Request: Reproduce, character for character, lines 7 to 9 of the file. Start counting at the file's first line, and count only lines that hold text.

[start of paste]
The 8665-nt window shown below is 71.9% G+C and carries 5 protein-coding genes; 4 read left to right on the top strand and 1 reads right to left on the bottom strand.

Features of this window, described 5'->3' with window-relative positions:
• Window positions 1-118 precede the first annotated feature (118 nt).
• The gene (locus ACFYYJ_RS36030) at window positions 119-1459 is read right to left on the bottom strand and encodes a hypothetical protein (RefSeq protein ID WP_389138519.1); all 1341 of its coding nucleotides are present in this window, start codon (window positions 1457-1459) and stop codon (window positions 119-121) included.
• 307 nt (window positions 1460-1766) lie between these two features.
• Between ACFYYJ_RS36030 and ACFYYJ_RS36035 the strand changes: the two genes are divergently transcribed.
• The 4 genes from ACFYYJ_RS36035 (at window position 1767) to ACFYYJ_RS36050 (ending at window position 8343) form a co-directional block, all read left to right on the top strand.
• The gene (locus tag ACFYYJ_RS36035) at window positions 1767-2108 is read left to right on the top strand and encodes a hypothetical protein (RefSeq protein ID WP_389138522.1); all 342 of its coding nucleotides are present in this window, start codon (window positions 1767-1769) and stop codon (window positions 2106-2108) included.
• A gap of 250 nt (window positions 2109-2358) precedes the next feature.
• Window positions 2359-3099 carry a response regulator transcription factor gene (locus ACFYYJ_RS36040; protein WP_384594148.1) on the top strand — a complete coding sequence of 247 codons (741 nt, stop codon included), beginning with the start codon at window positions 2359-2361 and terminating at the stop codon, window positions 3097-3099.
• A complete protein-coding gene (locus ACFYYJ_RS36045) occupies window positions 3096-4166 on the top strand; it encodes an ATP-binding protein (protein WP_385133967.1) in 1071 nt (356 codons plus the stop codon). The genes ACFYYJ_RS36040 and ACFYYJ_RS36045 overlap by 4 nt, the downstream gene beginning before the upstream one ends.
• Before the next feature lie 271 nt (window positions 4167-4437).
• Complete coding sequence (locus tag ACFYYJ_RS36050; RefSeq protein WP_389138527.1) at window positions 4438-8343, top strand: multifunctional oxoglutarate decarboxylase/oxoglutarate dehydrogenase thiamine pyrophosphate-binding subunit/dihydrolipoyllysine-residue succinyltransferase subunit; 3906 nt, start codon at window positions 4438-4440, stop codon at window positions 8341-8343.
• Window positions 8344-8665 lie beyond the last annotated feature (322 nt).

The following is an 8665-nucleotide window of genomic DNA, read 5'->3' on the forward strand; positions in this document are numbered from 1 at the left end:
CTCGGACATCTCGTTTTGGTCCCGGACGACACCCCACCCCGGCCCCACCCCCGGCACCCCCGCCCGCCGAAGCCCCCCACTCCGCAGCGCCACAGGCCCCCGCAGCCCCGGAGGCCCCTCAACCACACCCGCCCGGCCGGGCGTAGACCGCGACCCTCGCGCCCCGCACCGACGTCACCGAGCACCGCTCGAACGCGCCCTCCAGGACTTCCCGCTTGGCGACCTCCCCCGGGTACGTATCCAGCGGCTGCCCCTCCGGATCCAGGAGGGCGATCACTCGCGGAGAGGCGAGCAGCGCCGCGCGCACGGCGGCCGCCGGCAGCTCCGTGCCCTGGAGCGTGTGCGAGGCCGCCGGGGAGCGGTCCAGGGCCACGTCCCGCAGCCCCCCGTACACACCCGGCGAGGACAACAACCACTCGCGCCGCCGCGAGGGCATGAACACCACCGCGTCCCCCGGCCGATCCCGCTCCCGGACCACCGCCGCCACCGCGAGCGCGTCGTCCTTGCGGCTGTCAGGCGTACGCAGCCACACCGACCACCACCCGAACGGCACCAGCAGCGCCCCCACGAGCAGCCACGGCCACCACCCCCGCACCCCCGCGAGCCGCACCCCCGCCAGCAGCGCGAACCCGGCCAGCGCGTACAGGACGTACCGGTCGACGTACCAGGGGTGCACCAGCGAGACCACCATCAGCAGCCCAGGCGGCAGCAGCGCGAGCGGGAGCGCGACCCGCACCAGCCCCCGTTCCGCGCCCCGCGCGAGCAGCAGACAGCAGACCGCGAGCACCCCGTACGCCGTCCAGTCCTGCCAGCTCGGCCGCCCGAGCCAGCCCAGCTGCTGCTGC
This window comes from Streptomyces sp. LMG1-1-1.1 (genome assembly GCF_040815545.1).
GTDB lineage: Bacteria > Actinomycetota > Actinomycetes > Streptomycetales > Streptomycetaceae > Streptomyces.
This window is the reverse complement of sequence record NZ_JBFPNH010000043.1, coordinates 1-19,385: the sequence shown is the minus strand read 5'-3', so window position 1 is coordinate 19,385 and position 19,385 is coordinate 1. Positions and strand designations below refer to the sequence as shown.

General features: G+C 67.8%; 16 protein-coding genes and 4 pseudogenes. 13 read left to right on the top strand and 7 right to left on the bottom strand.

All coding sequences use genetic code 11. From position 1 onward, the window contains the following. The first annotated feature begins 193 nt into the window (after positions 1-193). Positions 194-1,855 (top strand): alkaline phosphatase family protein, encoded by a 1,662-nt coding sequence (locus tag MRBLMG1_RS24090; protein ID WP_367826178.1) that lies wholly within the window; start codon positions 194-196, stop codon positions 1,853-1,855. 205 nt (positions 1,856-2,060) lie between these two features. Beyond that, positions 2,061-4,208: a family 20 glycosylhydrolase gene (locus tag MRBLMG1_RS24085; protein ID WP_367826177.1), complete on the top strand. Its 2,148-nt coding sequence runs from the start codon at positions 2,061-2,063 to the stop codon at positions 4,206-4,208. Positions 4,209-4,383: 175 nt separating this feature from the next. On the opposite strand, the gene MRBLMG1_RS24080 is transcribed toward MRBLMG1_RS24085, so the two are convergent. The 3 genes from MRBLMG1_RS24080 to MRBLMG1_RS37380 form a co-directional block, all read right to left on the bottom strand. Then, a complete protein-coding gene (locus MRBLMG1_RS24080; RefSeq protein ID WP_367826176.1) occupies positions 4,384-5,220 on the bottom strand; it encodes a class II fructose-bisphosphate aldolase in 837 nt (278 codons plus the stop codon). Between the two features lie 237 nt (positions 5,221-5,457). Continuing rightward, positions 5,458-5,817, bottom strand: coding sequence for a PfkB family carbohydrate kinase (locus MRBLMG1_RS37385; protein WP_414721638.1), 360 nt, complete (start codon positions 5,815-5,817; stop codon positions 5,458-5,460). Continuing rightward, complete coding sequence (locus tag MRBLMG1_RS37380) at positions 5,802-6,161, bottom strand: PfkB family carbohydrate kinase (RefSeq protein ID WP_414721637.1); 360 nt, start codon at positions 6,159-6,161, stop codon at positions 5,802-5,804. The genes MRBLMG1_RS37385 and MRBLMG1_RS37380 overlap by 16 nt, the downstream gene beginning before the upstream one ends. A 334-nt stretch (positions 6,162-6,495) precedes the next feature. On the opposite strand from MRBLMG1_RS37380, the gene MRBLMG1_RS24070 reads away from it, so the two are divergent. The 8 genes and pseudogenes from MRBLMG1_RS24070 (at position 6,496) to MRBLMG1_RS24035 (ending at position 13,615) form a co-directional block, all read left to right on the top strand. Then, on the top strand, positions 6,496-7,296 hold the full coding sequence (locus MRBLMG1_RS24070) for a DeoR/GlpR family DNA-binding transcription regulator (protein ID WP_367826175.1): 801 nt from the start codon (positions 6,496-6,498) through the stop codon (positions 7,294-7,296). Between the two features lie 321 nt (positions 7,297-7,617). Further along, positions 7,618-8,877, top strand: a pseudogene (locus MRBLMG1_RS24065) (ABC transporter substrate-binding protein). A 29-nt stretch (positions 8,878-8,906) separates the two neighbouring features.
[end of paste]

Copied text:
• The 4 genes from ACFYYJ_RS36035 (at window position 1767) to ACFYYJ_RS36050 (ending at window position 8343) form a co-directional block, all read left to right on the top strand.
• The gene (locus tag ACFYYJ_RS36035) at window positions 1767-2108 is read left to right on the top strand and encodes a hypothetical protein (RefSeq protein ID WP_389138522.1); all 342 of its coding nucleotides are present in this window, start codon (window positions 1767-1769) and stop codon (window positions 2106-2108) included.
• A gap of 250 nt (window positions 2109-2358) precedes the next feature.